July 13, 2006


By Uli Schmetzer*

Israel’s brutal bombing of Lebanon and the Gaza has illustrated yet again peace in the Middle East is an illusion and war on terror generates only more terror. Israel’s hard line policy has a history of being ineffective as a solution and its strong arm tactics only lead to more violence in a region where blood calls for more blood and power cliques on both sides feed off the victims.

After reporting over fourteen years on these conflicts as well as the constant failure of peace efforts people inevitably ask me these days: ‘Who is to blame?’

This question itself is clear evidence Israel has lost its once solid aura as the victim and the Arabs are no longer simply the villains.

A growing number of the public, including the European Community, today view Israel’s bombing, shelling and raiding of the Gaza Strip and Lebanon as a disproportionate use of punishment for the capture of three soldiers. For years Israeli forces arrested, ‘kidnapped’ and jailed thousands of Palestinians, among them women and minors under eighteen, keeping hundreds of them in detention centers until today. Was it not to be expected that sooner or later Palestinian and Hetzbollah militants would kidnap Israeli soldiers and use them as bargaining chips to free Palestinians or Lebanese in Israeli jails?

A crisis is triggered easily in the Middle East and serves many masters. Iran, anxious to remove the global spotlight from its nuclear program could well order its quisling, Hetzbollah, to shell the Jewish State. Israel’s new Prime Minister may want to show the Arabs and his people he is just as tough as his mentor, Sharon. And the United States, embarrassed by more and more barbarities of its soldiers in Iraq, may have given their own quisling, Israel, the green light to join the war on ‘terror.’

The point to remember is this:

To the Palestinians and Hetzbollah the Israelis are invaders. Resistance, in any form, is patriotic and justified (just as the resistance to the Nazi occupation in France and Russia was legitimate).

To the Israelis the Palestinians are terrorists who do not accept the State of Israel’s right to exist and refuse to accept the status – of occupied lands and Israeli settlements.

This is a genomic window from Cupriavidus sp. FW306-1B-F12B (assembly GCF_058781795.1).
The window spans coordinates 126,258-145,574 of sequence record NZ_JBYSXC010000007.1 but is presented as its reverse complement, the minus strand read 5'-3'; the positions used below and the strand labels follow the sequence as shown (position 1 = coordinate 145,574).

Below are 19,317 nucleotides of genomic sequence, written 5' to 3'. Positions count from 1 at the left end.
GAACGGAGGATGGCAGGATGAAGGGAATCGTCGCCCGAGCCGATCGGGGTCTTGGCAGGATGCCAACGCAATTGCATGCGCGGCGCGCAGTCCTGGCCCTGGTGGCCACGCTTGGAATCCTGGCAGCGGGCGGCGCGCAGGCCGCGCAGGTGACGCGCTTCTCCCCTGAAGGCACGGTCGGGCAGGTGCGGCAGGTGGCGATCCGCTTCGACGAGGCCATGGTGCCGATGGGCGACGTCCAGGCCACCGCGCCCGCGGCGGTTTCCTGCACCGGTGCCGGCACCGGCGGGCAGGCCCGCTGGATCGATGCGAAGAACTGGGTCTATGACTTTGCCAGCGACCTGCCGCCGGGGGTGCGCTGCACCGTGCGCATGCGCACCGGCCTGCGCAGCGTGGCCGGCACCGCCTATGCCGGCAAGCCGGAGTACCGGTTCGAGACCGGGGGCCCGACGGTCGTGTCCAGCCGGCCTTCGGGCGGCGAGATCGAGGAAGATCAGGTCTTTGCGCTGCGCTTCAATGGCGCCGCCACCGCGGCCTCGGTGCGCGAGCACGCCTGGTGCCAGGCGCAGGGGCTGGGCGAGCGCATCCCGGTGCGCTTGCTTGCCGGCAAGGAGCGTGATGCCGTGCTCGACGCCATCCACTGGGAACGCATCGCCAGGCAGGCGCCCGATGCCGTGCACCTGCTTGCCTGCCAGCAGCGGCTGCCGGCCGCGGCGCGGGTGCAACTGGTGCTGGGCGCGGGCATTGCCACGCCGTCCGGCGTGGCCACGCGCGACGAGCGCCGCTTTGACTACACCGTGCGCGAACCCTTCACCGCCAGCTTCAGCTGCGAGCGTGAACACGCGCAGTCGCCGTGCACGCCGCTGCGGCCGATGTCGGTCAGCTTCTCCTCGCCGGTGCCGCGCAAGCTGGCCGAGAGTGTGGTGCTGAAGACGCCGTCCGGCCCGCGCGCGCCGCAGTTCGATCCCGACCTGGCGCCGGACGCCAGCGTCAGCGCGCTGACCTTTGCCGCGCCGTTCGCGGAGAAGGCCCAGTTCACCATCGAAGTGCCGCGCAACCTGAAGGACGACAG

The easy reply to the question ‘who is to blame’ would be ‘both sides.’ Israel is guided by Zionists with a basic belief in a Greater Israel that includes the West Bank. The Palestinians are under the thumb of Islamic radicals who refuse to acknowledge Israel’s legitimacy. The Zionists are divided into two camps: The religious fanatics view the biblical locations in the West Bank as their historic heritage while the pragmatists consider the water, land and tourism resources of the West Bank vital for the survival and prosperity of the State of Israel - which sooner or later has to exist without massive U.S. handouts.

The Palestinians too are divided: Islamic zealots argue the land was taken from them by force and death is preferable to surrendering it to the Jews. The pragmatists see the West Bank as the core of a Palestinian State. Without the West Bank any Palestinian ‘State’ would be no more then an insignificant canton, a strip of land in the Gaza which Zionists have always set apart as a Palestinian homeland.

Now and then someone in Washington needs to upgrade their international image and calls for a meeting of the warring sides.

I am not the only one who considers all peace efforts so far - from Oslo to Camp David to the Road Map – mere window dressing, charades to hoodwink the international community into believing Israel is ready to offer the Palestinians a State.

After each of these fake peace milestones Israel has escalated its settlement activities in the West Bank and conducted a flurry of raids into Palestinian territories to arrest so-called senior terrorists and bomb makers of which the Palestinians seemed to have an endless supply. Tel Aviv carried out ‘targeted killings’ of militant Palestinians, in short assassinations. It imposed curfews at will on Palestinian communities, rounded up suspects, killed a few civilians accidentally (collateral damage), tore Palestinians out of their sleep and lined them up for hours in the street, squatting on their haunches with hands behind their heads.

The excuse for staging these raids was uncannily similar: Information about a bomb-making cell, an underground tunnel to smuggle weapons, location of a senior terrorist leader (the New York Times once asked how many senior terrorist leaders the Palestinians could possibly have) the attack on a settlement or a settler. When everything else failed the excuse was to safeguard ‘our national security, our right to exist.’

The raids escalated whenever peace threatened to break out. Even a mentally slow observer had to eventually ask why such a disproportionate and provocative use of force was activated each time a peaceful solution presented itself. Perhaps, contrary to its public declarations, Israel does not want a peace deal as long as the West Bank, or most of it, is not part of Israel.

It is a law of physics that any action prompts a reaction.